By Ulf Laessing
Inflation in the Gulf Arab state rises in July on higher costs for housing and transport, data shows.
Annual inflation in Kuwait rose to 4.98% in July from 4.36% in June on higher costs for housing and transport, government data showed on Wednesday.
But inflation remained below the levels of above 5% seen for three consecutive months to the end of May, according to the data obtained by Reuters.
The All Items Consumer Price Index was 118 points at the end of July, compared with 112.4 points a year earlier.
Amongst the biggest rises in July were housing costs, which rose 7.14%, almost unchanged compared with June. Transport and communications costs climbed 9.7% in July, the data showed.
By contrast, food price-rises eased to 2.1% from 2.3% in June.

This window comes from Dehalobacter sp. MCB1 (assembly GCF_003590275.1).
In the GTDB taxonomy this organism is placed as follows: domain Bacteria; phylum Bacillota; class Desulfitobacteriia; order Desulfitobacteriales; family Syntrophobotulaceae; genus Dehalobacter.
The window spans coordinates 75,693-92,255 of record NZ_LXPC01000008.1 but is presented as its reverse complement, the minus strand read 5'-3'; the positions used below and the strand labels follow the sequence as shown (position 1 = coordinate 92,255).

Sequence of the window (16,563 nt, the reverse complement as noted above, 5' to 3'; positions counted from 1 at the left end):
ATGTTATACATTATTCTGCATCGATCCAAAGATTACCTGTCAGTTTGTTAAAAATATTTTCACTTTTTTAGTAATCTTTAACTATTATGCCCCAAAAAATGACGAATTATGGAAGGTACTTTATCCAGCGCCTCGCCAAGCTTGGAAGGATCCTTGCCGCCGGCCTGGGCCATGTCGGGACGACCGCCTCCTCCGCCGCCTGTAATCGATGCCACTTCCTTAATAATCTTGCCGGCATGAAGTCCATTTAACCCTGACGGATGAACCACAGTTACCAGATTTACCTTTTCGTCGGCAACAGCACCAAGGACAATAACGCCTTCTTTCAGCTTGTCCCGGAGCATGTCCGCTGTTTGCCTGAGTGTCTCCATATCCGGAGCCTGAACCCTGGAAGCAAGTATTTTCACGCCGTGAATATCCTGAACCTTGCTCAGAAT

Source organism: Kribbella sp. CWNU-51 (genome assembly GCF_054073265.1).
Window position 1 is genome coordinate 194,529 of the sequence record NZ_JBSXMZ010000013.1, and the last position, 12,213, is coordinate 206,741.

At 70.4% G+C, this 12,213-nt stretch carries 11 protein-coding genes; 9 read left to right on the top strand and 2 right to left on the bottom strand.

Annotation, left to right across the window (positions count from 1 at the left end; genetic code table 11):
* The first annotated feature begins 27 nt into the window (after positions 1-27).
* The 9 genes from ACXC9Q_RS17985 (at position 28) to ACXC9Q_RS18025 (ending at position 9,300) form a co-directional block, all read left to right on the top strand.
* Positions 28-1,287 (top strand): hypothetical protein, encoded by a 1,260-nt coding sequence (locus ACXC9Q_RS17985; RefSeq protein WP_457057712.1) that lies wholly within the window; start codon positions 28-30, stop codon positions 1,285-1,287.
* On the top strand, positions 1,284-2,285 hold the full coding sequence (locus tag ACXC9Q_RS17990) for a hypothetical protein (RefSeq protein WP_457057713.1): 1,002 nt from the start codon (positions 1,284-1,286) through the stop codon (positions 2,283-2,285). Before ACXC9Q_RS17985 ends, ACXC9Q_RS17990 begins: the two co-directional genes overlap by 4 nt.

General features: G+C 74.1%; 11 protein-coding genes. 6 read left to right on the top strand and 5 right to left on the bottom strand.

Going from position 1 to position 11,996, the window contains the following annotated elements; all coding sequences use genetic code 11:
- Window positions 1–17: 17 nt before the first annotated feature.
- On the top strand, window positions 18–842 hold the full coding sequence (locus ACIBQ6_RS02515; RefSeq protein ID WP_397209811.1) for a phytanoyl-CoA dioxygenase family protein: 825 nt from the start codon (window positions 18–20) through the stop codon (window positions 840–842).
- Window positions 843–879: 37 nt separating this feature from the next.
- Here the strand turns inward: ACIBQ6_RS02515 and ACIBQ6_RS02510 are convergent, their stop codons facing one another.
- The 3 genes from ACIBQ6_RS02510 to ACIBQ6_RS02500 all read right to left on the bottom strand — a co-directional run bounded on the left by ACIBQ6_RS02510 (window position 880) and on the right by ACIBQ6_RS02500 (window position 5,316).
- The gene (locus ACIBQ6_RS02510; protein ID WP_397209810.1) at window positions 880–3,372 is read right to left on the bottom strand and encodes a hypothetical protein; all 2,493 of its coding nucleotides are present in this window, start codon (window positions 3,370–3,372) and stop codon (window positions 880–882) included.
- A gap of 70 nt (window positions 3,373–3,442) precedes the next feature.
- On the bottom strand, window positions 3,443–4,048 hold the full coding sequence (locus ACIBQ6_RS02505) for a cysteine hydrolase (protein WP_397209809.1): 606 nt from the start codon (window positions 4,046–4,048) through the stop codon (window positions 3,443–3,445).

The government of the Middle East's fourth-biggest oil producer said last week it would clamp down on price gougers after lawmakers, worried about inflation, demanded action.
The Gulf Arab state also has said it will investigate a jump in housing and land prices, and make them more affordable for citizens.
In July, money supply, an indicator of future inflation, grew at its fastest pace in 13 years.
Inflation across the Gulf Arab oil producers, which are reaping a windfall from record oil prices, surged to at least a five-year high last year, paced by Qatar's 11.9%, according to central bank and HSBC Holdings data.
That has raised pressure, especially on Kuwait and the UAE, where inflation last year grew to at least an 18-year high, to revalue their currencies.
Kuwait, which pays for about a third of its imports in euros, has allowed its currency to rise 3.17% since May 19, the day before it dropped its peg to the weakening dollar and adopted a basket of currencies.